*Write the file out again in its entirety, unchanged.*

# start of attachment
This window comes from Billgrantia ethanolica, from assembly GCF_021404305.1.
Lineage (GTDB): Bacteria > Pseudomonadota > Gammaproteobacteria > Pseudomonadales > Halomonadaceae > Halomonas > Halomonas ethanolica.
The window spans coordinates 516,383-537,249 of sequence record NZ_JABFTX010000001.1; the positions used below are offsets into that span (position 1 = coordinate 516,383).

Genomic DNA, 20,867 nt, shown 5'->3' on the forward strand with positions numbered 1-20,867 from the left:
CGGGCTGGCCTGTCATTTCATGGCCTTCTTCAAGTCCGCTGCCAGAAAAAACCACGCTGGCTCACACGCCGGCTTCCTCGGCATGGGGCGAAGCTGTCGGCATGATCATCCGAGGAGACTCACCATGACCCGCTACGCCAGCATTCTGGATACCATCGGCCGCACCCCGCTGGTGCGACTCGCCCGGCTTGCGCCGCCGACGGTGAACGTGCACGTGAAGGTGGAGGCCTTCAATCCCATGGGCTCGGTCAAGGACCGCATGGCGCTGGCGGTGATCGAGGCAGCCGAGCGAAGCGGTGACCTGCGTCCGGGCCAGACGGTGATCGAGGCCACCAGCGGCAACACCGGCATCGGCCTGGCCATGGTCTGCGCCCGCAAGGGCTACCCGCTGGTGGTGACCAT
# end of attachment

This window comes from Billgrantia ethanolica, from assembly GCF_021404305.1.
Lineage (GTDB): Bacteria > Pseudomonadota > Gammaproteobacteria > Pseudomonadales > Halomonadaceae > Halomonas > Halomonas ethanolica.
The window spans coordinates 516,383-537,249 of sequence record NZ_JABFTX010000001.1; the positions used below are offsets into that span (position 1 = coordinate 516,383).

Genomic DNA, 20,867 nt, shown 5'->3' on the forward strand with positions numbered 1-20,867 from the left:
CGGGCTGGCCTGTCATTTCATGGCCTTCTTCAAGTCCGCTGCCAGAAAAAACCACGCTGGCTCACACGCCGGCTTCCTCGGCATGGGGCGAAGCTGTCGGCATGATCATCCGAGGAGACTCACCATGACCCGCTACGCCAGCATTCTGGATACCATCGGCCGCACCCCGCTGGTGCGACTCGCCCGGCTTGCGCCGCCGACGGTGAACGTGCACGTGAAGGTGGAGGCCTTCAATCCCATGGGCTCGGTCAAGGACCGCATGGCGCTGGCGGTGATCGAGGCAGCCGAGCGAAGCGGTGACCTGCGTCCGGGCCAGACGGTGATCGAGGCCACCAGCGGCAACACCGGCATCGGCCTGGCCATGGTCTGCGCCCGCAAGGGCTACCCGCTGGTGGTGACCAT